Dr Amrita Narlikar, Director of the Centre for Rising Powers, and Dr Aruna Narlikar have published a new book, 'Bargaining with a Rising India. Lessons from the Mahabharata', now available at Oxford University Press.
The need to negotiate effectively with India is only growing as its power rises. Understanding the negotiating culture wherein India's bargaining behaviour is embedded forms a crucial step to facilitate this process. In the literature on international negotiation, experimental studies point to specific behavioural characteristics of Indian negotiators. Empirical analyses confirm these findings, and many suggest that the sources of India's negotiation behaviour are deep-rooted and culture-specific, going beyond what standard explanations of interest group politics, partisan politics, or institutional politics would suggest. But there are very few works that trace these sources. Extensive sociological and anthropological, and comparative political studies remain confined to their own fields, and do not develop their implications for Indian foreign policy or negotiation. There is a conspicuous lack of works that attempt to unpack the "negotiating culture" variable using literary sources. This book aims to fill both these gaps. It focuses on India's negotiating traditions through the lens of the classical Sanskrit text, the Mahabharata, and investigates the continuities and changes in India's negotiation behaviour as a rising power.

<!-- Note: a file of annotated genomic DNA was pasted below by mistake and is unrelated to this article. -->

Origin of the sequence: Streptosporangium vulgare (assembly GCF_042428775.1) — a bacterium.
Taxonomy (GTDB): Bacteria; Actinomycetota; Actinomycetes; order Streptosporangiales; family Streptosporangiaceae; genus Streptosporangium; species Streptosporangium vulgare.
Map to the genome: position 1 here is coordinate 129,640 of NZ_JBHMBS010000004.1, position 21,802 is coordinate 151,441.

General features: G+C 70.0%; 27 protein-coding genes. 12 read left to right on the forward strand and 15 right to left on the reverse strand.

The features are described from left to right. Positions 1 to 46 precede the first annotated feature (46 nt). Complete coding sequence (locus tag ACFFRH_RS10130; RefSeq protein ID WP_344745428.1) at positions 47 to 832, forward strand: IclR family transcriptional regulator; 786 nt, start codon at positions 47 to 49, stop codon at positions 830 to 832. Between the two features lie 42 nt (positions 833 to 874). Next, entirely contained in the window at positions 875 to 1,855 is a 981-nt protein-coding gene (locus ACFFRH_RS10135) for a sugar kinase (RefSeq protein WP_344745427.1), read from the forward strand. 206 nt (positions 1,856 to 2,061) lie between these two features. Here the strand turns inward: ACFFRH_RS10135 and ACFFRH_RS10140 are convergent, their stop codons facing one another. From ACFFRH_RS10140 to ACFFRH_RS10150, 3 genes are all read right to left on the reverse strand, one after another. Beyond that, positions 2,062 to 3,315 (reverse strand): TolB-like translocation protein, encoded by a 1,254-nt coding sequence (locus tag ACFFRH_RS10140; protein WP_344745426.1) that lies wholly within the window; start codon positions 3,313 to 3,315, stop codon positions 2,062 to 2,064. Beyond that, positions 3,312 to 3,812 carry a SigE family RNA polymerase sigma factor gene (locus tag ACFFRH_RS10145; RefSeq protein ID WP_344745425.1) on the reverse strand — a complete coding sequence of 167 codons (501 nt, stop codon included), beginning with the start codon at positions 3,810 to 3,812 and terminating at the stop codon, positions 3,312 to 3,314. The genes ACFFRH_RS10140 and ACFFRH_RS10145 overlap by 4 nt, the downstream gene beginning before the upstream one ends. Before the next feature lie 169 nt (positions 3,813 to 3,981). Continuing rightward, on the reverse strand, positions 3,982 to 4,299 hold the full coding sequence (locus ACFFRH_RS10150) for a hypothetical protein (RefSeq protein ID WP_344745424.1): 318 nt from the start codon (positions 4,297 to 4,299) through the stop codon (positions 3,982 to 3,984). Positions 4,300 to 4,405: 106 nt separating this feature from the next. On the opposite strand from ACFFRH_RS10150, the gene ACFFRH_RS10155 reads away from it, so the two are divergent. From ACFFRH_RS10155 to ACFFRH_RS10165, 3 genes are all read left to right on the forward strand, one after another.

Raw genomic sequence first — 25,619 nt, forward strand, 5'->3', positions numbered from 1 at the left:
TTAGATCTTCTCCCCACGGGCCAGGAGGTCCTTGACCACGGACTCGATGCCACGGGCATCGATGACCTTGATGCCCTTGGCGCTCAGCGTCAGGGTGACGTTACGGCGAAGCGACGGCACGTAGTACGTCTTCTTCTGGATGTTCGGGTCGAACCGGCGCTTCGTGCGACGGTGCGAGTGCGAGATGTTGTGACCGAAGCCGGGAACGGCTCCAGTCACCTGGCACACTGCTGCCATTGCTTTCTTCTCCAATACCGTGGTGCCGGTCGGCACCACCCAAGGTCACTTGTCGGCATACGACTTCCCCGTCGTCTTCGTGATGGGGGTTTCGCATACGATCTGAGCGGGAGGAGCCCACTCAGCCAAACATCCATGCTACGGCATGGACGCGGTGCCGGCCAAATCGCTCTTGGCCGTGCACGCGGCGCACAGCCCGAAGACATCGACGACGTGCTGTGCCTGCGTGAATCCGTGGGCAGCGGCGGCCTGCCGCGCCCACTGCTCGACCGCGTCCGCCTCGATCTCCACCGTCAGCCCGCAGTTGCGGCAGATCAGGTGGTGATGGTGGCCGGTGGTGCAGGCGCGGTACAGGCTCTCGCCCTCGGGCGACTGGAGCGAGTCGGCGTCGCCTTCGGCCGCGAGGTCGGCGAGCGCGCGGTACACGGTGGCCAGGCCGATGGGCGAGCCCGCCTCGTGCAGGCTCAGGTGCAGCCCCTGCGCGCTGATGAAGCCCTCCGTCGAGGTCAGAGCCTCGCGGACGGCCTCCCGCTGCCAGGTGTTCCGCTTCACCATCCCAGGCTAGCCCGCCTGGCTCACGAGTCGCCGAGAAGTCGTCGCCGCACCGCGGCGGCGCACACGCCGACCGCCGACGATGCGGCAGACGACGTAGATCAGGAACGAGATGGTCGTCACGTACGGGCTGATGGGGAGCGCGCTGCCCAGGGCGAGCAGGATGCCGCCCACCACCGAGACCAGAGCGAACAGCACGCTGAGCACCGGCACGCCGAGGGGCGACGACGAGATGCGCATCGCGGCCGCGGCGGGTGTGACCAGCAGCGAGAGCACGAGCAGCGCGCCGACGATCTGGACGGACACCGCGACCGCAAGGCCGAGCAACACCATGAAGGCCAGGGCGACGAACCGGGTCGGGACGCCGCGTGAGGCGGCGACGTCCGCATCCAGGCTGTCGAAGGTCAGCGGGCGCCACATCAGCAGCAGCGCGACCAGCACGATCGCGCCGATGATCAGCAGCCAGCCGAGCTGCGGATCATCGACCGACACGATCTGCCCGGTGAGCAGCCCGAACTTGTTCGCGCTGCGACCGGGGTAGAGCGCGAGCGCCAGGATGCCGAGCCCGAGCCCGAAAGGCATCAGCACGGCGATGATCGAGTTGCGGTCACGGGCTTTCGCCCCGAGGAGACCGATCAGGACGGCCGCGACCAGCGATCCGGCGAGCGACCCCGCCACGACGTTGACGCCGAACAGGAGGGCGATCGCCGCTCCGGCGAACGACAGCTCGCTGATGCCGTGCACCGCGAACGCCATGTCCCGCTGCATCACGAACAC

"All of us outside India need better understandings of its policies and their drivers. This rare, creative book helps by viewing the classical Sanskrit epic partly through lenses from recent negotiation analysis. A corrective to western-centric scholarship, the book makes a remarkably original contribution to the tradition that traces negotiation behavior to national cultures. The authors lessons are relevant for todays international negotiations." - John Odell, Professor Emeritus of International Relations, University of Southern California
"National cultures and international bargaining behavior are too often linked using stereotypes and anecdotes. Narlikar and Narlikar offer for the first time a comprehensive and convincing view of the traditional negotiating culture of one rising power, India, and the effects of that culture on contemporary international negotiations" - Miles Kahler, University of California, San Diego
"This study fills a major gap both for scholars and for policymakers by placing Indian diplomacy in a cultural context and provides a new understanding of how Indias classical traditions continue to influence Indias bargaining positions and negotiating strategies." - Gareth Price, Senior Research Fellow, Chatham House